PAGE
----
Tokyo Metro, the main subway operator in Tokyo, has teamed up with local radio station Tokyo FM to offer its passengers new entertainment content that changes every day and is themed around its train lines. Smartphone users can download the Listen!WONDERGROUND app for free and listen to the daily content. Every day sees fifteen minutes of new material available, much like a podcast, only the content has been curated to be relevant to Metro lines and stations in terms of the choice of songs and even interviews with local people.

The programs change on weekends and consist of several different segments, including “Tokyo-esque” music, and “stories” and introductions to “hidden” sites along the nine Metro lines. Available for Android and iPhone users, Listen!WONDERGROUND can also be enjoyed on a regular computer of course.

Although essentially only audio, the service also includes graphics and images, and presumably in the future Tokyo Metro could update the content to feature video. The same content is also introduced daily on a certain rush hour time radio show on Tokyo FM.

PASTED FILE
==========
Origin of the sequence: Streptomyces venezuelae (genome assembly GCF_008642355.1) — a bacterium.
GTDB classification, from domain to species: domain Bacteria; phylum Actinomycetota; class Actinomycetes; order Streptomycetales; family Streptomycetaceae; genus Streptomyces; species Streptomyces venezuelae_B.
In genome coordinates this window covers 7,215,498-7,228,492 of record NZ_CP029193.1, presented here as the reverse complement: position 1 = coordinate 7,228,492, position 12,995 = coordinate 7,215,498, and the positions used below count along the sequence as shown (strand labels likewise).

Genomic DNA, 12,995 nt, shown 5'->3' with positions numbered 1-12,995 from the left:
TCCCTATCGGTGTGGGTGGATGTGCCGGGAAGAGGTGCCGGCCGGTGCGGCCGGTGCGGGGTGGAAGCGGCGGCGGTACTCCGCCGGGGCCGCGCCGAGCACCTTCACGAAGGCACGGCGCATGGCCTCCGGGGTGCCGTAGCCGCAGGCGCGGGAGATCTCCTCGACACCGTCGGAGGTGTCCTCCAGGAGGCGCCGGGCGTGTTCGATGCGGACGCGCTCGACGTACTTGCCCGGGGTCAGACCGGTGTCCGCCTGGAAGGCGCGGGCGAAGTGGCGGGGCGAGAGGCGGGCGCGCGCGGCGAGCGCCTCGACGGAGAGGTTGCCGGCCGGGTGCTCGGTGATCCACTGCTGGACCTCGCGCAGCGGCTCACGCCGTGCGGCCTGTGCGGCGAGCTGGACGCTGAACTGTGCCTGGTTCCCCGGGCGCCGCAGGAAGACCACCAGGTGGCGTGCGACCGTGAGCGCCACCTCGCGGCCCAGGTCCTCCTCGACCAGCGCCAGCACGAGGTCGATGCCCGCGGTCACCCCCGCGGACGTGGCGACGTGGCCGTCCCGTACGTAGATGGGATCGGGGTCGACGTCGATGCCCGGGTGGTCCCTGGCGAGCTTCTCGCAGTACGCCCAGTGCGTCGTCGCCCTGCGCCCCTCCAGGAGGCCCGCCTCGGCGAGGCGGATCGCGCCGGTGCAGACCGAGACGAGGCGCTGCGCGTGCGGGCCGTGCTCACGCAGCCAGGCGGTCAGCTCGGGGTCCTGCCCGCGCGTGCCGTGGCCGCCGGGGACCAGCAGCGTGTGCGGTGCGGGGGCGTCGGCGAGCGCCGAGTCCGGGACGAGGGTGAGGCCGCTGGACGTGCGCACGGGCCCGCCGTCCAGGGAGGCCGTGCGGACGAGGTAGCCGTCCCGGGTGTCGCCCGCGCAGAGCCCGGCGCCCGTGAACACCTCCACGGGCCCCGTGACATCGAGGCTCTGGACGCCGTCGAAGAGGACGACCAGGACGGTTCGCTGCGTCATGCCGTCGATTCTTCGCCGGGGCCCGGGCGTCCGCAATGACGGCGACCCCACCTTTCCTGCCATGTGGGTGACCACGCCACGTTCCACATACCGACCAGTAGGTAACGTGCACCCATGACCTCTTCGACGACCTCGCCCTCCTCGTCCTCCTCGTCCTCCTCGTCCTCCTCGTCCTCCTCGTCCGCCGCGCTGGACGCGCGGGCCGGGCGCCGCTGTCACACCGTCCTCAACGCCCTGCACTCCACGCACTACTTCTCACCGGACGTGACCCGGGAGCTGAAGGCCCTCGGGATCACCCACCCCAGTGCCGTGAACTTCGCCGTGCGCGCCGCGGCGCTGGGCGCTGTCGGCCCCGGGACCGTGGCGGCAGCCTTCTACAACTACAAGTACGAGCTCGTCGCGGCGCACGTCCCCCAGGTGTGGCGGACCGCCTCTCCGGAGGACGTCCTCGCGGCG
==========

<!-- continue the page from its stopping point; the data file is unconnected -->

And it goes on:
Use of mobile phones in Japan while riding public transport is frowned upon other than for silently browsing sites, games or sending mails. Having full conversations or making calls is a taboo but passengers are still always keen to pass the time with their phone. This new campaign keeps them entertained while remaining courteous to other passengers (presumably people will use earphones).

The three main mobile providers in Japan announced in February 2011 that they would be cooperating with Tokyo Metro to install antenna in train tunnels so that passengers would be able to use their phones to send emails, rather than have their productivity curtailed by the lack of signal. Amidst fears that this would lead to “impolite” situations of people talking into devices while riding the subway, this kind of new service keeps them entertained and engrossed more passively instead.

This site-specific solution to keeping passengers entertained also does not break social rules, which is very important for mobile services in public spaces. The content and service could be expanded further, offering tie-ups with brands who have flagship stores at certain stations, or become more LBS-centered to offer new platforms for local businesses to interact with passengers through coupons.